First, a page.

Rise Of Women's Rights Essay

881 words - 4 pages

For all of history, women have stood behind men as companions and supporters. Women have been treated as if they were politically and socially inferior; property of the men they married. Only in the last hundred years have restrictions on women been lifted. Subdued by men for thousands of years, early modern feminist movements were met with animosity. Only a century ago, the majority of American women were unable to vote.
Women composed half of the population, but their voice was not heard. Their views were not to be expressed except to their husbands, and even then it was dangerous to be confrontational. This system was, naturally, engineered by men. Men have always been physically stronger and able to enforce the practice of female subservience. However, physical power is not the only issue. Men have another biological advantage over women.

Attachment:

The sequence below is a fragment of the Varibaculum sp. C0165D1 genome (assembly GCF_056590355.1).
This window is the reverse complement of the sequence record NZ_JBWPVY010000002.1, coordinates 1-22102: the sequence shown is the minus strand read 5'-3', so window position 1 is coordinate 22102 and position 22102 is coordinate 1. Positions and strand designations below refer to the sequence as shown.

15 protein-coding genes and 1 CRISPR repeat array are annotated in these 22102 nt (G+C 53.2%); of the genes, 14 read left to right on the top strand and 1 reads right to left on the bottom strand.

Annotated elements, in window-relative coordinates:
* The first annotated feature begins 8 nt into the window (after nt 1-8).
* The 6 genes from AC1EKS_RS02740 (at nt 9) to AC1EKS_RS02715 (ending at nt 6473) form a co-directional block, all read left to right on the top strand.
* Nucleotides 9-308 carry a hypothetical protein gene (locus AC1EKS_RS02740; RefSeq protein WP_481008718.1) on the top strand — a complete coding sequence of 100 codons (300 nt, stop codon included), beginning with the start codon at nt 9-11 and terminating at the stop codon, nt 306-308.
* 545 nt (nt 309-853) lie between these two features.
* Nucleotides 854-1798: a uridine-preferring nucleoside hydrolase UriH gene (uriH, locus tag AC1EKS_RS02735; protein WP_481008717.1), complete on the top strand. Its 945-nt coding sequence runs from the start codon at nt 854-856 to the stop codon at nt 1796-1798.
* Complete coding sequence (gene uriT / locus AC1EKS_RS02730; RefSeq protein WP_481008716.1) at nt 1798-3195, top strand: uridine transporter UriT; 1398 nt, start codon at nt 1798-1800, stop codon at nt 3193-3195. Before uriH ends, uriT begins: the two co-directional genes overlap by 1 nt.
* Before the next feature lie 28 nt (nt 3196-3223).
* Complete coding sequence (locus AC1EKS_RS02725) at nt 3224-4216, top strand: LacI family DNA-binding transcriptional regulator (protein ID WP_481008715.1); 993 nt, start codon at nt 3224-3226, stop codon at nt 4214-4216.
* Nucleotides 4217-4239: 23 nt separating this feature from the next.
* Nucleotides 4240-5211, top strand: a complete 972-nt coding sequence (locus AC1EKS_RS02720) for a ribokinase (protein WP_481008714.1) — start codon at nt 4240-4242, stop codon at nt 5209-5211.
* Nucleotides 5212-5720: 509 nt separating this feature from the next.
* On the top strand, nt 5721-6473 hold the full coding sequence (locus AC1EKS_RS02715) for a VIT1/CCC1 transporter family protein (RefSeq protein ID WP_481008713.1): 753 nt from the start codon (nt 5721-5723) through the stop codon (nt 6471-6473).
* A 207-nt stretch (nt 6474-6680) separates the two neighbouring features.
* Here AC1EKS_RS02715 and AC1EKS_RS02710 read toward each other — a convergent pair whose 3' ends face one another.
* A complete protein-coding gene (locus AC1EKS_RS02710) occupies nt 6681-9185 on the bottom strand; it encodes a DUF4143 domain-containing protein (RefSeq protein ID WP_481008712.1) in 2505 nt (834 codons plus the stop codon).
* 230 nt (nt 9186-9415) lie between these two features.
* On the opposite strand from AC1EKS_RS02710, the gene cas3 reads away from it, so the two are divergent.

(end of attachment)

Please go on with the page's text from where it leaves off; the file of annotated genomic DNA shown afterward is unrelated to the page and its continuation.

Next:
Men are more emotionally stable: had this not been the case, women would have had become independent far earlier. For the great majority of human existence, the hunter-gatherer era, superiority was earned physically. Among men, the strongest would lead the band in hunt, and each man led his wom(e/a)n. It was merely a physical affair. This established a firm system of female submission. Ten thousand years ago, the Neolithic Revolution struck mankind. No longer was man forced to travel, but along with his wom(e/a)n, he settled and learned the art of agriculture. In this system, physical strength was still valued, but that soon changed. He (or she) who could plow more land more quickly could earn more. Naturally, in a family the men took up the plow. Women stayed inside and cared for the children. This system stuck in the mind of humanity, and it remains still today. It should not. After the first agricultural revolution -- after people started living together in large groups, that system should have halted in its tracks. As society urbanized, trade became the new physical power. After that, nearing modern day, intellectual studies became the new trade. Men learned skilled trades. They became potters and weavers and fur trappers. Why then, did women not join the men? One reason was habit. Men liked having women at home with a warm dinner and child. Women had seen their mothers stay at home and wait on their fathers. Habit was a vice of humanity, but it was not reason enough. In any case, could single women learn a professional trade? Yes, there was that opportunity. However, it was never realized. The true reason that women never moved up in the...

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